When we come to the problems of morals and religion we find a similarity of phenomena which shows us, on a higher plane, the working of the self-same process, under the self-same guidance. Religion, to secure its results, has used, and effectively used, the narrowing instincts, and has therein followed strictly the order of Nature. Christianity, for instance, would not, humanly speaking, have won its victories and gained its position in the world, apart from the employment, at certain periods, of Nature's method of narrowness. The early Christians concentrated on one side of life. They lost view of some others, but what they gained thereby, for themselves and the future, was worth the sacrifice. A certain insulation was required in the making of a martyr. And the faith of the Church as a whole was for a long while of too naive a kind to bear sudden expansions. It followed a true instinct in looking scornfully at new elements. It was by slow degrees, amid mush misgiving, and after hard fighting, that art and literature, and science last of all, found a place in it.

But Nature, so slow, so careful, so conservative in her operations, yet never stands still. The spring-time comes, and then her blooms, up to this time so carefully shut up from the wintry blast, must unclose and dare the open. In humanity as a whole, and in the development of the individual mind in particular, a point is at length reached when the simpler form has to blend with the new elements.

It is when we have reached this point of growth that we are faced with a question which may be said to constitute the peculiar problem of our day. It is that of combining the wider interest with the older fervor. The dilemma is a serious one to many earnest souls. But if we have correctly stated the doctrine of this question there should be no difficulty about its solution. It is all a matter of the stage of development . . . In the spiritual development of humanity the point will be reached when these diverse elements will be included. They will be included in the consciousness of the spiritual man because they are included in the consciousness of God. And that stage has already been reached by many souls. They have learned the spiritual life as at once an unfathomed depth, and as an illimitable breadth. They pass from one phase to another without loss, but with a conscious enrichment, and the point they have attained will be attained in the end by all.

Worldliness.---This also springs from something which is good. We want the Church to be a tremendous power. We want to draw in everybody within the limits of organized Christianity, because we believe that we have a gospel which the world needs, and without which mankind cannot know what it is to live. But there again comes in our danger of being worldly, of caring too much for external success. We know that in the past one of the perils of the Church was that of seeking the patronage of those whom the world calls great and influential, very often at the expense of principle. That is scarcely out danger today. Power has passed into the hands of a different class of society. But in consequence of it there is a danger lest the Church should seek to win the approval of the crowd by repeating cries that happen at the moment to be popular. This is only worldliness in another form. We may care too much for mere numbers. Especially is this the case with those of us who believe in what is known as church-going. We know what the House of God means to us. We know the strength that comes to us as we offer ourselves to God in humble worship. But there is such a thing as caring too much about church-going. Let us remember that the thing that matters most is not the number of people that we get into the church, but the number of men and women who go out from the church, and who carry with them a character that can transform the world.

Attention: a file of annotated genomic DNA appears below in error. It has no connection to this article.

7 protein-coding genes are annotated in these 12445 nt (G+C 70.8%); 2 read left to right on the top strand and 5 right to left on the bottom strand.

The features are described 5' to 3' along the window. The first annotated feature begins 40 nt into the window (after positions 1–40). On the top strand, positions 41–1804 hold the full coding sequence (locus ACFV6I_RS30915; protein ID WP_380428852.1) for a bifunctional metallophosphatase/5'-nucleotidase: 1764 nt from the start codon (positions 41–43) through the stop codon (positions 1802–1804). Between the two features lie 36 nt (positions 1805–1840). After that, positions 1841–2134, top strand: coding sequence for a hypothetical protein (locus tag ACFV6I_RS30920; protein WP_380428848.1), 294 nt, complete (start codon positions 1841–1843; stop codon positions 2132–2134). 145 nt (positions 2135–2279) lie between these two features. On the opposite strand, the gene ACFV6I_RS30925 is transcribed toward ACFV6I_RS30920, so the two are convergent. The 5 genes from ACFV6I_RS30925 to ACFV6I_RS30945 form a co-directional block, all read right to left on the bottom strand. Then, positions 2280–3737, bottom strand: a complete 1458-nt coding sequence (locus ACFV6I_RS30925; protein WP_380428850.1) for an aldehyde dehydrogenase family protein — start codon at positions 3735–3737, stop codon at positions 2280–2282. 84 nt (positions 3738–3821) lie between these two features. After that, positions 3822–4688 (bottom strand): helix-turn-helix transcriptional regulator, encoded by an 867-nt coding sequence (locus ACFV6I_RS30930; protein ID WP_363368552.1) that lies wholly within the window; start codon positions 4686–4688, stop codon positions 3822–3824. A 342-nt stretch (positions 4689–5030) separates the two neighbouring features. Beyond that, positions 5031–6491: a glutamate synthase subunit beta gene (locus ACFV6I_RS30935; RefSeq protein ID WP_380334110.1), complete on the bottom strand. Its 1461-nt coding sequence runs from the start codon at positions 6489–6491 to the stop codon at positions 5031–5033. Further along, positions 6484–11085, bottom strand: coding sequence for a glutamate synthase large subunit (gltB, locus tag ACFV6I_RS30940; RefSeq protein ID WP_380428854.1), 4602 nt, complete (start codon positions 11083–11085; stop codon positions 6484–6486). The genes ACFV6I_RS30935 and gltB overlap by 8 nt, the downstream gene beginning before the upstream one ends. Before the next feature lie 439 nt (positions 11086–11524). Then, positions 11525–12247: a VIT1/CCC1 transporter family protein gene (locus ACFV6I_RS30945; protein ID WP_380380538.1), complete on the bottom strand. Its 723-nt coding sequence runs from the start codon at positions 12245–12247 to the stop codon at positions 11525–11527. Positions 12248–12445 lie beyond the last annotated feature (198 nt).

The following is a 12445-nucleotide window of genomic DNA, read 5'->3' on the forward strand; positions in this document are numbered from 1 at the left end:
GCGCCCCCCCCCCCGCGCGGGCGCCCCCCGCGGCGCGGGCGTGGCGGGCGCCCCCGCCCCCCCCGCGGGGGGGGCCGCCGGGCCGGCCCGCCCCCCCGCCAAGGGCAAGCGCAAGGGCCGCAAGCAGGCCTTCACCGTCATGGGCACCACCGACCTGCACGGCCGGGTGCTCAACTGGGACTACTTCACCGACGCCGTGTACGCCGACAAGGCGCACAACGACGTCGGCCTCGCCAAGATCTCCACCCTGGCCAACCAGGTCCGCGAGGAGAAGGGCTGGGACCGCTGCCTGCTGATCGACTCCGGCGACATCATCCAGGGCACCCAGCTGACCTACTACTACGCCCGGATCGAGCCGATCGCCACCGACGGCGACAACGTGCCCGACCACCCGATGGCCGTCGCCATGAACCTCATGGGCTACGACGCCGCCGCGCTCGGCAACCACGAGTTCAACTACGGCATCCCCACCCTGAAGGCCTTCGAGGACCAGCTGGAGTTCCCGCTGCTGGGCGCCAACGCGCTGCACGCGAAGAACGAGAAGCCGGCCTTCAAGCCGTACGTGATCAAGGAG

The world's chief need at this moment is a spiritual one; though it does not know it. The world needs to understand that it can live only as it is guided by the Spirit of God, and that the things that count in reconstruction, are, first of all, qualities that are Christlike. Now that need will never be supplied by systems, however splendid and right they may be; nor by services in church, however inspiring and uplifting we may know them to be. The world's need today will be supplied only by men and women who, under God, and depending upon Him, go forth into life to uphold Christ's standard of values in a generation which finds it very easy to forget them; men and women who, midst of the strife and the enmity of which the world is pretty full, are making manifest the glory of love and understanding, and wide-mindedness, and wide-heartedness, inspired by Christ; men and women, who, in the midst of the world's cares and anxieties are able to show by their faces that they have got within them the peace of God which nothing can take from them.

We must confess sorrowfully that those disciples who are indeed the salt of the earth have never been plentiful. Nevertheless, the Church endures and overcomes by virtue of living examples like theirs. And probably there has scarcely been a town in any Christian country since the time of Christ where a century has passed without exhibiting a character of such elevation that his mere presence has shamed the bad and made the good better, and has been felt at times like the presence of God Himself.

In Christ, timothy. maranatha